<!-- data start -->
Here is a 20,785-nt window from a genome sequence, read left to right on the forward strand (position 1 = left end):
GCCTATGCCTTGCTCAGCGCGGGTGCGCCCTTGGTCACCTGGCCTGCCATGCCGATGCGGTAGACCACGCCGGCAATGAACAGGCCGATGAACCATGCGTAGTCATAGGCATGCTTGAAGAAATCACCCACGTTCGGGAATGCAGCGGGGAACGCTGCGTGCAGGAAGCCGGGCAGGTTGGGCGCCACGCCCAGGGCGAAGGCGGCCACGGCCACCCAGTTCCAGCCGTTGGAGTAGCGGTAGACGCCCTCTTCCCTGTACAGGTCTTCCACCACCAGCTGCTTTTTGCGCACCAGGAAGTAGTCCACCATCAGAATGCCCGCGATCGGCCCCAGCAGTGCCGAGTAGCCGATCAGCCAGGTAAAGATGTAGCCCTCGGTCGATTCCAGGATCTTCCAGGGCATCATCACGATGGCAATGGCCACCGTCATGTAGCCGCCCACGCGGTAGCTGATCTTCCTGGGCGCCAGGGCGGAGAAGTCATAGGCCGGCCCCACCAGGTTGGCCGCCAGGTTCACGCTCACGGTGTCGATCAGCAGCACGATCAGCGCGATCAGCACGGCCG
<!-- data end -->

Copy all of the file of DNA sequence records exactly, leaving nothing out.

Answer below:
Here is a 20,785-nt window from a genome sequence, read left to right on the forward strand (position 1 = left end):
GCCTATGCCTTGCTCAGCGCGGGTGCGCCCTTGGTCACCTGGCCTGCCATGCCGATGCGGTAGACCACGCCGGCAATGAACAGGCCGATGAACCATGCGTAGTCATAGGCATGCTTGAAGAAATCACCCACGTTCGGGAATGCAGCGGGGAACGCTGCGTGCAGGAAGCCGGGCAGGTTGGGCGCCACGCCCAGGGCGAAGGCGGCCACGGCCACCCAGTTCCAGCCGTTGGAGTAGCGGTAGACGCCCTCTTCCCTGTACAGGTCTTCCACCACCAGCTGCTTTTTGCGCACCAGGAAGTAGTCCACCATCAGAATGCCCGCGATCGGCCCCAGCAGTGCCGAGTAGCCGATCAGCCAGGTAAAGATGTAGCCCTCGGTCGATTCCAGGATCTTCCAGGGCATCATCACGATGGCAATGGCCACCGTCATGTAGCCGCCCACGCGGTAGCTGATCTTCCTGGGCGCCAGGGCGGAGAAGTCATAGGCCGGCCCCACCAGGTTGGCCGCCAGGTTCACGCTCACGGTGTCGATCAGCAGCACGATCAGCGCGATCAGCACGGCCG